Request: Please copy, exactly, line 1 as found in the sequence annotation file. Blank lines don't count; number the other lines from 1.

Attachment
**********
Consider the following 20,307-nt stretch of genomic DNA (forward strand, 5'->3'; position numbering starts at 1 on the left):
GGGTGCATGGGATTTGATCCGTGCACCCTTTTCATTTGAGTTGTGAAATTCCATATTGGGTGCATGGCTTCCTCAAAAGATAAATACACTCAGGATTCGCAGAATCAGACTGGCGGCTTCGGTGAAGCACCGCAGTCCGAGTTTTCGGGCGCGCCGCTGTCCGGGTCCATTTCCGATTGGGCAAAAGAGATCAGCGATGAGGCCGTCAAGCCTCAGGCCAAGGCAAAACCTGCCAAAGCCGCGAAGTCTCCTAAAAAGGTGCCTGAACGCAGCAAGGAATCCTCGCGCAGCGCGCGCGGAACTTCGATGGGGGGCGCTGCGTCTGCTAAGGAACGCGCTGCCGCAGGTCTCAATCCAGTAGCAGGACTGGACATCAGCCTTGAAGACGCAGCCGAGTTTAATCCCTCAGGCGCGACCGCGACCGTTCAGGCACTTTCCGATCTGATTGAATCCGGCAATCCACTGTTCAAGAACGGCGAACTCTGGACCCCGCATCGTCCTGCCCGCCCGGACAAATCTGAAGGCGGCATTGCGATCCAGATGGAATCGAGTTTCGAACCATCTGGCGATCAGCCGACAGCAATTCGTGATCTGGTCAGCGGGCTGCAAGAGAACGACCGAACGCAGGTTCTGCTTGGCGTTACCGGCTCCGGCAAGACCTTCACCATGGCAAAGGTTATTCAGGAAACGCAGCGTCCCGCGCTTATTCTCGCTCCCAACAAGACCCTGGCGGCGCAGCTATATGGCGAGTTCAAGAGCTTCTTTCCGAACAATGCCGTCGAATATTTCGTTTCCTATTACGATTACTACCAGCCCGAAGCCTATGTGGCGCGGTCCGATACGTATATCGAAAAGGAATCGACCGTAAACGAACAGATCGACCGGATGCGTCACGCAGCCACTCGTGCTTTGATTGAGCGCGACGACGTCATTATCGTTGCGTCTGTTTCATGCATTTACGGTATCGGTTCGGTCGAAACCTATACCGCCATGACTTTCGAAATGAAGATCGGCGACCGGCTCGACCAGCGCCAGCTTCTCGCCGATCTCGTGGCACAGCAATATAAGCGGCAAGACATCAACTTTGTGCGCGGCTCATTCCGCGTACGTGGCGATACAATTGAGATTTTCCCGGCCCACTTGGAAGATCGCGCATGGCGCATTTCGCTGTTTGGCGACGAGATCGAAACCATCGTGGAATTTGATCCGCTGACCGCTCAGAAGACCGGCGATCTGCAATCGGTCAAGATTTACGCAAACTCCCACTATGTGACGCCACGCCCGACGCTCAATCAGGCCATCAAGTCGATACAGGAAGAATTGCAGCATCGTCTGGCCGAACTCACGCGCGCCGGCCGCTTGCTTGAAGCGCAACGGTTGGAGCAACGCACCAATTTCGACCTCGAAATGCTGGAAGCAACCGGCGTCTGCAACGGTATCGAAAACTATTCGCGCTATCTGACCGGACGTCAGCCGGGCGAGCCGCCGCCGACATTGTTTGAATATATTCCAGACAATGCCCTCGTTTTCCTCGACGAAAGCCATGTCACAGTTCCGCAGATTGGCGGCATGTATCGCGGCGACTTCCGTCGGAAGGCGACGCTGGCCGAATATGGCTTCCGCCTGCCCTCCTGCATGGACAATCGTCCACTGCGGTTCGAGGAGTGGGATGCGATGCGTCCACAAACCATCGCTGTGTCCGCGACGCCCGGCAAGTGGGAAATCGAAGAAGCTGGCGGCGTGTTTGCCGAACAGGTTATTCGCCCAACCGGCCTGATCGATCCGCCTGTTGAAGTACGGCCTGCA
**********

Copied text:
Consider the following 20,307-nt stretch of genomic DNA (forward strand, 5'->3'; position numbering starts at 1 on the left):